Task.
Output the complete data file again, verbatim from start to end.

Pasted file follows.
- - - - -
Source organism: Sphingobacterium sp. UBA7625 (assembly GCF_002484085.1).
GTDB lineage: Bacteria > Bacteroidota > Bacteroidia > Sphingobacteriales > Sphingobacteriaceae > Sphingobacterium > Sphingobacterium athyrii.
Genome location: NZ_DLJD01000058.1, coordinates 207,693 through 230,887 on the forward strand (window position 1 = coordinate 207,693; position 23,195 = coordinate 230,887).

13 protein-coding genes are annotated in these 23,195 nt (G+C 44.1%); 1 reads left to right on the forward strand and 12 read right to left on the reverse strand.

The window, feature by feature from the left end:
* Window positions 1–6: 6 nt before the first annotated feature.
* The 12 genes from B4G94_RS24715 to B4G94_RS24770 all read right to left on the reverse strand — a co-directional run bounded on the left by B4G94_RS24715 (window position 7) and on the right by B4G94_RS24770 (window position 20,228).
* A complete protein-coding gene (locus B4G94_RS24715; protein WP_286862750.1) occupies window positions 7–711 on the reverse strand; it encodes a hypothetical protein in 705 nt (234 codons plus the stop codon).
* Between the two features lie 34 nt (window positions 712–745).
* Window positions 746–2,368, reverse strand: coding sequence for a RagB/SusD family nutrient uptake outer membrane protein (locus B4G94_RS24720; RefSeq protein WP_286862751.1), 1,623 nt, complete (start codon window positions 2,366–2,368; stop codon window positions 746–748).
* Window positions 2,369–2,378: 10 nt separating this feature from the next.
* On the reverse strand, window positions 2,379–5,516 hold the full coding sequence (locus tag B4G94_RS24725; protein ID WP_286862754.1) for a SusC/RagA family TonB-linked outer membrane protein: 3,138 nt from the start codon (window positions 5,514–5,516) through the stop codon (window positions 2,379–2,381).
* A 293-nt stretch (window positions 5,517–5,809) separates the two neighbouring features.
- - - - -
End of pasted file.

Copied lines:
Source organism: Sphingobacterium sp. UBA7625 (assembly GCF_002484085.1).
GTDB lineage: Bacteria > Bacteroidota > Bacteroidia > Sphingobacteriales > Sphingobacteriaceae > Sphingobacterium > Sphingobacterium athyrii.
Genome location: NZ_DLJD01000058.1, coordinates 207,693 through 230,887 on the forward strand (window position 1 = coordinate 207,693; position 23,195 = coordinate 230,887).

13 protein-coding genes are annotated in these 23,195 nt (G+C 44.1%); 1 reads left to right on the forward strand and 12 read right to left on the reverse strand.

The window, feature by feature from the left end:
* Window positions 1–6: 6 nt before the first annotated feature.
* The 12 genes from B4G94_RS24715 to B4G94_RS24770 all read right to left on the reverse strand — a co-directional run bounded on the left by B4G94_RS24715 (window position 7) and on the right by B4G94_RS24770 (window position 20,228).
* A complete protein-coding gene (locus B4G94_RS24715; protein WP_286862750.1) occupies window positions 7–711 on the reverse strand; it encodes a hypothetical protein in 705 nt (234 codons plus the stop codon).
* Between the two features lie 34 nt (window positions 712–745).
* Window positions 746–2,368, reverse strand: coding sequence for a RagB/SusD family nutrient uptake outer membrane protein (locus B4G94_RS24720; RefSeq protein WP_286862751.1), 1,623 nt, complete (start codon window positions 2,366–2,368; stop codon window positions 746–748).
* Window positions 2,369–2,378: 10 nt separating this feature from the next.
* On the reverse strand, window positions 2,379–5,516 hold the full coding sequence (locus tag B4G94_RS24725; protein ID WP_286862754.1) for a SusC/RagA family TonB-linked outer membrane protein: 3,138 nt from the start codon (window positions 5,514–5,516) through the stop codon (window positions 2,379–2,381).
* A 293-nt stretch (window positions 5,517–5,809) separates the two neighbouring features.